IoT and Industry 4 are creating data on an unimaginable scale and it needs new tools to handle and extract information. One of these will be blockchains. If you have not heard of blockchains in manufacturing, you are not alone.
They first came to prominence as a robust and secure way of trading Bitcoins and other cryptocurrencies. Now, the same technology is moving into a wider range of commercial applications from banking and healthcare to supply chain management and IoT.
With production based around the world, goods travel through many hands before reaching the consumer. There is no transparency in the process and no easy way to audit the supply chain. The same is true as users transfer data through cyberspace, they both need assurance it is free from tampering. Blockchains provide a robust and secure way of acheiving this.
Using blockchains give users and producers more accountability. For example, knowing exactly where and when goods entered the supply chain avoids many problems associated with identifying counterfeit goods.
What are blockchains?
A blockchain (click here for graphic) is a decentralised digital ledger (database) shared across a network of computers. It starts with a block created by combining several records or files. From this, applying a mathematical function creates a digital record with a unique standard-length file name called a hash code. Once added to a chain, a block (record) is extremely difficult to change. This is because making any change to a record, results in a new hash code.
To ensure all the copies of the database are the same, the network makes constant checks of its integrity. Management of the blockchain is by a peer-to-peer network (with no master). All peers use a common protocol that specifies how they should communicate with each other and the creation and validation to new blocks. As each new block in the chain is linked to the previous block, it means a change to a block needs all later blocks to change too. For this to happen requires most of the peers to agree, and this is the basis for its security.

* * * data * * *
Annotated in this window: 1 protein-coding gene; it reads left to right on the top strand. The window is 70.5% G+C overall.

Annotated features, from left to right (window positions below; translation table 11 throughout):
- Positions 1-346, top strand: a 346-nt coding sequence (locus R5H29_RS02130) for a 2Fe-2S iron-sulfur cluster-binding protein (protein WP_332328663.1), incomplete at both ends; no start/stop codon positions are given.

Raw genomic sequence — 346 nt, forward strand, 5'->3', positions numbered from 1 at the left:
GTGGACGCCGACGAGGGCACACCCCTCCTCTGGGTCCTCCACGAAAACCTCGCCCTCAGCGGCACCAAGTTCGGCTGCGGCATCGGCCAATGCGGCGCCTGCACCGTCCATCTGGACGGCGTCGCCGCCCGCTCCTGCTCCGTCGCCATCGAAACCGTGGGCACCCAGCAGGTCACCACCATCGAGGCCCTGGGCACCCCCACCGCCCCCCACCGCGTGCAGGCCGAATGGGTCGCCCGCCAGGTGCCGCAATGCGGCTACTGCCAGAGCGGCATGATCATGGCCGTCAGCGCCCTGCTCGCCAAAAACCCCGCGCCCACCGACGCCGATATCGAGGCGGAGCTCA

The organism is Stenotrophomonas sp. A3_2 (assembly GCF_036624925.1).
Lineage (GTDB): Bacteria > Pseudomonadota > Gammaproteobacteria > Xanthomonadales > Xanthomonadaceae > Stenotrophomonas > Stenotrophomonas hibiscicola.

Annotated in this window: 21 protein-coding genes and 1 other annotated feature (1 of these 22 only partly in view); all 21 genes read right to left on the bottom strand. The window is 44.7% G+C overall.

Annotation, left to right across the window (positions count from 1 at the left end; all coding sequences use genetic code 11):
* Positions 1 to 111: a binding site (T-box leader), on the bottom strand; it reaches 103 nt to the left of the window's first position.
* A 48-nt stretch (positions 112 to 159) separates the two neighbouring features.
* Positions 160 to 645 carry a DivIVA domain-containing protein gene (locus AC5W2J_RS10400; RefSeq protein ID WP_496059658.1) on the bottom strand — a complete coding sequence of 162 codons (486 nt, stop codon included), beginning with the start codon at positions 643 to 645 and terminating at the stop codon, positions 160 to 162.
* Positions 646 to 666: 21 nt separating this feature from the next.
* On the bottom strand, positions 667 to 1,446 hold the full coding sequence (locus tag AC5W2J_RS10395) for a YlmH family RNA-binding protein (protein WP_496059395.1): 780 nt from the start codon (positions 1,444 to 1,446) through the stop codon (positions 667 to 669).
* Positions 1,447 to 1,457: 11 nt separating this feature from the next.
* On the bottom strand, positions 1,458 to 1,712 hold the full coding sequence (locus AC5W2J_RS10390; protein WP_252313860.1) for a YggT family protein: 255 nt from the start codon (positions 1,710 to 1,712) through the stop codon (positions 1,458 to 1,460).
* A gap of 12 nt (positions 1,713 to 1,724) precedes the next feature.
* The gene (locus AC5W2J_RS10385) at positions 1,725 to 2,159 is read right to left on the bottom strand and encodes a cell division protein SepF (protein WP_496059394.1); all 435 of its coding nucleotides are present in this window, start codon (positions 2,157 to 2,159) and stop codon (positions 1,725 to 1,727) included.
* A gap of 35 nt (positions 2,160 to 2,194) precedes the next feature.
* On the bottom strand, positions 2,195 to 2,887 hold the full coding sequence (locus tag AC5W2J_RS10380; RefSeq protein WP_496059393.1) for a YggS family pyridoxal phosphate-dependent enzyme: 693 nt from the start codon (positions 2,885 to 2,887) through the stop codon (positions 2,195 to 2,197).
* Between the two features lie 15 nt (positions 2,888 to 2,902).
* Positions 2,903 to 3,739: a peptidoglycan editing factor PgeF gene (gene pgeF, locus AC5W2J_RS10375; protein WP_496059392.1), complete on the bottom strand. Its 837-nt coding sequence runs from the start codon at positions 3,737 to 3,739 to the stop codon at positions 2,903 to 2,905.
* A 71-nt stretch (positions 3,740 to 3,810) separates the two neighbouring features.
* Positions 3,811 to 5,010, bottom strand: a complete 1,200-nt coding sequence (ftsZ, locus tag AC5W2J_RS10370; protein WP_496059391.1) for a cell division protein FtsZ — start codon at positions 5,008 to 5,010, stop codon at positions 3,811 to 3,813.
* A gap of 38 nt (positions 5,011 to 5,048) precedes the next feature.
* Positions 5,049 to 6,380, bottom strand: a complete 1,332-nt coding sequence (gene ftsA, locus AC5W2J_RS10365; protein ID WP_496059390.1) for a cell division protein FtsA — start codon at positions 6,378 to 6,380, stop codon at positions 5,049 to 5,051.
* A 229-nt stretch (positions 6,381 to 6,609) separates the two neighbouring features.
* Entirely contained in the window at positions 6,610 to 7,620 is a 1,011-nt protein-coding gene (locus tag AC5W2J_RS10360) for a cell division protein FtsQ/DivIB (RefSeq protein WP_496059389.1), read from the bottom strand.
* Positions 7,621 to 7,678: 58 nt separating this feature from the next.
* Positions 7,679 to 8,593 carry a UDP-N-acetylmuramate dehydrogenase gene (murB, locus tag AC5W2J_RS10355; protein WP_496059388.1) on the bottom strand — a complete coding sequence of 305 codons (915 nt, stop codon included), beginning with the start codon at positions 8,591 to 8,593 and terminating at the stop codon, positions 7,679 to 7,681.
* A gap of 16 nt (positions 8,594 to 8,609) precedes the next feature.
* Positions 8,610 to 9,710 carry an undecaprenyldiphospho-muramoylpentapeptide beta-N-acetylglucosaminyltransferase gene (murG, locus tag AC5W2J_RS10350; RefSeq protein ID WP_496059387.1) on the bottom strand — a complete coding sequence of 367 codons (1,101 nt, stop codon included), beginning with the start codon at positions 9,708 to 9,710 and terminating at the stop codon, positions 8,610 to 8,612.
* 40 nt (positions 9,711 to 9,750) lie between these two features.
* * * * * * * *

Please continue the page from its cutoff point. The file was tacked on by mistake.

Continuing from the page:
Blockchains are secure by design and act as an enabling tool where keeping a correct record is important. Uses include medical records, identity management, food traceability, and even voting. Currently, there are at least four types of blockchain networks — public blockchains, private blockchains, consortium blockchains and hybrid blockchains. Blockchain domain names are another growing use of blockchain. Unlike regular domain names, blockchain domain names are entirely an asset of the domain owner and controlled by the owner through a private key
Where did they originate?
Development of the original blockchain concept dates from 1991 as a way of ensuring the integrity of digital records. It was later referenced and developed by ‘Satoshi Nakamoto’ in 2008, as a safe transaction method for Bitcoin cryptocurrencies.
What about the risks from hacking and fraud?
Layers of security are in place to protect blockchains and help ensure digital trust exists. Blockchains move data amongst computers, but massed computing power is also a threat and presents a major challenge.
According to IBM, a blockchain based supply chain management systems built on a shared distributed ledger provides an indisputable record of all data related. Within a private blockchain, transaction validation and processing are by participants that are already recognized by the ledger. It allows companies to also exploit this internal data to improve their upstream and downstream
Blockchains and IoT
In industrial applications, the increased use of Cyber Physical Systems (CPS) also adds to their relevancy. CPS including IoT and edge and cloud computing requires safe, secure and fast handling of large volumes of data. Blockchains add increased visibility and efficiencies across supply chains. The distributed architecture removes latency.
Blockchains provide both organisations and consumers with an accurate data record to track an item’s the entire product life cycle. They are as applicable to manufactured goods as to farm products because the blockchain follows the goods.
Several major Japanese manufacturing companies, including Mitsubishi Electric are planning to share data using blockchain. The goal is to share data to enhance competitiveness and production quality. In addition to product information, they plan to share information with suppliers on how their manufacturing equipment is performing.
The expectation is that smaller companies will also benefit from sharing data with larger ones.